The 217th General Assembly was a “down the middle” Assembly. It elected a moderator who seemed moderate and open-minded. It approved the report of the Theological Task Force (TTF) on the Peace, Unity, and Purity of the Church (for short, “PUP Report”), which most regard as offering more leeway for the ordination of gay and lesbian, bisexual, and transgender (GLBT) church members. But it resolutely refused to consider amending the Book of Order to delete the prohibition in G-6.01206b; it refused even to keep these overtures alive by referring them to the next General Assembly.
The key recommendation of the PUP Report was Number 5, in which the Task Force called on the 2006 General Assembly to adopt an authoritative interpretation (“AI” for short) of G-6.0108b. This AI acknowledges formally that 8b has already established the legitimacy of “departures” (“scruples” in the language of the Adopting Act) from adherence to the letter of the Constitution, as long as they are not violations of the “essential and necessary” features of Reformed faith, practice, and polity.
American Presbyterianism has a heritage of flexibility. There have even been a number of splits, followed by agreements of reunion. These could not have happened without the continuing spirit of the Adopting Act.
Following the vote, a group of “renewal” leaders issued a statement calling the Assembly’s action “a profound deviation from biblical requirements” that they could not “accept, support, or tolerate” (The Layman Online, June 21, 2006). Michael Walker, executive director of Presbyterians For Renewal, said that his organization had been exploring legal issues concerning church property. Not only that. He added, “This Assembly action will not shield individuals from the judicial process.”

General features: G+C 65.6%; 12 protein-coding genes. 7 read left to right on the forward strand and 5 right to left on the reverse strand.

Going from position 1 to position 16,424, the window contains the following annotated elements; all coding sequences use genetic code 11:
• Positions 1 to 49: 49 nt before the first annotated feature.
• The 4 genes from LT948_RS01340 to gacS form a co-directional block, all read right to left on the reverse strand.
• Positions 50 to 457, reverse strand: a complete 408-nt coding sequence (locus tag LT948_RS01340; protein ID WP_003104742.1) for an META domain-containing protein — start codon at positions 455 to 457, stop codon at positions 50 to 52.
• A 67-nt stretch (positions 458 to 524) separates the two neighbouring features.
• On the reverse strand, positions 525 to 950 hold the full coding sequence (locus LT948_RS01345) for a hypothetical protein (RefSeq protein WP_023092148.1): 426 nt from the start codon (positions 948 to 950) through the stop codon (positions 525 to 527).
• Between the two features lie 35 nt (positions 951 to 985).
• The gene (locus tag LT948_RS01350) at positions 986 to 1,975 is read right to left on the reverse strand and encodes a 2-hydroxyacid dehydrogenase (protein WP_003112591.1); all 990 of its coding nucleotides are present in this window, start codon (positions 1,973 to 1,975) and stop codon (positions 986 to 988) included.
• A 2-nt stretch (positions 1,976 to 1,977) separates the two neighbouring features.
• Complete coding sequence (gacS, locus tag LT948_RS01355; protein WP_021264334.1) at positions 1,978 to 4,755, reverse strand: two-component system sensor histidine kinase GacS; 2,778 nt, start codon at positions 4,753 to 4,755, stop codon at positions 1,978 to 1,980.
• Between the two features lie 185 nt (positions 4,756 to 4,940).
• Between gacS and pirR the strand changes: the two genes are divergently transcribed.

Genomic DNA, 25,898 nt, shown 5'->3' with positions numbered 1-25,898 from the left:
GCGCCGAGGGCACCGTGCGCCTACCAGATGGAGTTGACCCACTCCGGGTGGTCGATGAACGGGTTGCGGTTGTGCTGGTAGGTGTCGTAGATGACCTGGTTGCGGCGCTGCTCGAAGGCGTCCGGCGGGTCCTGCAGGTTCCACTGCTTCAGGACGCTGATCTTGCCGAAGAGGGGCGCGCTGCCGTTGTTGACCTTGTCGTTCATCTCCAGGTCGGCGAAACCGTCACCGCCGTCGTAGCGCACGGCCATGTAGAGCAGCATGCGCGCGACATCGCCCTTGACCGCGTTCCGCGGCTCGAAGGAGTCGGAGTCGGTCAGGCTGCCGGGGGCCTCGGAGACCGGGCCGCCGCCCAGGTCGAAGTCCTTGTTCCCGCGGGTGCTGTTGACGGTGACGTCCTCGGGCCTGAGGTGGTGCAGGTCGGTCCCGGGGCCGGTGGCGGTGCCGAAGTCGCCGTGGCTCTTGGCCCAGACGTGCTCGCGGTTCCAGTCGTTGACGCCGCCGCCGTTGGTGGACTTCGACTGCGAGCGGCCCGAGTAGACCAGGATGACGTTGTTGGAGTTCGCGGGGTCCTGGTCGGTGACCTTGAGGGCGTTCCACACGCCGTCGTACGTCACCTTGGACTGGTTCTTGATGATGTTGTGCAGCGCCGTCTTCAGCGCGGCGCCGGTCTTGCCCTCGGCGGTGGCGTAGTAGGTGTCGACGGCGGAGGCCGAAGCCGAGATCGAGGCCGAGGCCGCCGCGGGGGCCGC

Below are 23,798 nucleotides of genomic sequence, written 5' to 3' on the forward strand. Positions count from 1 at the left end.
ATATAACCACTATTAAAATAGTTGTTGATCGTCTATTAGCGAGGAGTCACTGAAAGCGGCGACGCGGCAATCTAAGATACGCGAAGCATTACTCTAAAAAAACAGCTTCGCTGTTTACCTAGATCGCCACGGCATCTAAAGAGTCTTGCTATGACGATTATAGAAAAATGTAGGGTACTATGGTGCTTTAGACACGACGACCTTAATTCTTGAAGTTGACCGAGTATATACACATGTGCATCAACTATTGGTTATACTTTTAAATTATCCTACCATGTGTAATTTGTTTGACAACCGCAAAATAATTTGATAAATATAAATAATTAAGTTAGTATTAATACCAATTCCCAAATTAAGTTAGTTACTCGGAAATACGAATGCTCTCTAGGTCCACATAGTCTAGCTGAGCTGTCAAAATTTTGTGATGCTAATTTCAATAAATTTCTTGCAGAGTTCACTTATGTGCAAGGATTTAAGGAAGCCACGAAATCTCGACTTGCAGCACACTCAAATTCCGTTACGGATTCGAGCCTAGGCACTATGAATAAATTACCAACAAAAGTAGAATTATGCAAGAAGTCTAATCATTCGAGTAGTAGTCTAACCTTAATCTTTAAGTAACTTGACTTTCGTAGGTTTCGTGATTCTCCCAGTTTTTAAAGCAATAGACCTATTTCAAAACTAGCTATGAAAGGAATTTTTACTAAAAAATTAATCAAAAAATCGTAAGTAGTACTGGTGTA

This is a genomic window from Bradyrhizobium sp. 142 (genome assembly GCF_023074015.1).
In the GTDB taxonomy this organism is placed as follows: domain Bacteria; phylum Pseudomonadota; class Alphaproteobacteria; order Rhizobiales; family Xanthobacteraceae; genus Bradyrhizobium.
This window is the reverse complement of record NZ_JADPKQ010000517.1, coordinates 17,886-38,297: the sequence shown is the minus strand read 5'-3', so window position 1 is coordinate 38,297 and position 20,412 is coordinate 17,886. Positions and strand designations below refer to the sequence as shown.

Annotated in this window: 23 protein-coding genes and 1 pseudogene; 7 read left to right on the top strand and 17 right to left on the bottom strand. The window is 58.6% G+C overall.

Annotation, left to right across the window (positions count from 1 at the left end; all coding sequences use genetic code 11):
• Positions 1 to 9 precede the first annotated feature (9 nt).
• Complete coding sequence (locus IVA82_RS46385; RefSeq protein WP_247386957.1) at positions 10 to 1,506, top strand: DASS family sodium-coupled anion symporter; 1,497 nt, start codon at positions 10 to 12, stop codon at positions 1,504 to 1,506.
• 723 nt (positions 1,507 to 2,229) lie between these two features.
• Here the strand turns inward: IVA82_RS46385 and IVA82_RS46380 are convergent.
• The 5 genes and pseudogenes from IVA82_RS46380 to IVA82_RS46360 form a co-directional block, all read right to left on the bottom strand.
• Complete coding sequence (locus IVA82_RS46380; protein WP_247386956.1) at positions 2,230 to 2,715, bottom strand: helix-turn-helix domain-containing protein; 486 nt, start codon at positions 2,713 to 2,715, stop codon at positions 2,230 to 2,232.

There were conservative leaders, however, who stayed away from the press conference, perhaps out of a deeper loyalty to the church, perhaps out of a desire to reflect on their course of action in a more deliberative way. It has been evident for many months that there are both “inclusive” and “exclusive” conservatives, just as there are analogous differences among progressives.
The differentiation is not always a clear one. We know that there will be conflicting emotions in the many congregations that are affected by the GA vote, and in the hearts of individual members, whose sense of betrayal is balanced by their loyalty to the church and the many people they have met through it. Those who remain committed to the PC(USA) will need, and hopefully will want, to exercise patience, in the spirit of the TTF report as a whole.
Even before the Assembly there was open talk about leaving the PC(USA) if Recommendation 5 should be adopted. An overture from Stockton Presbytery tried to make this easier with an amendment to the constitution, but this was disapproved by an overwhelming 76 percent.
One idea was to get congregations–1500 of them, according to one statement–to sign a formal threat to withdraw from the church, then drive a hard bargain with the General Assembly to let them leave with their property and pensions.
There were some who said that the report posed a “constitutional crisis.” If the report were adopted, San Diego Presbytery said, it would consider whether the GA is in a state of “biblical and confessional defection,” perhaps eliminating the presbytery’s responsibilities to the GA, perhaps even justifying a unilateral withdrawal.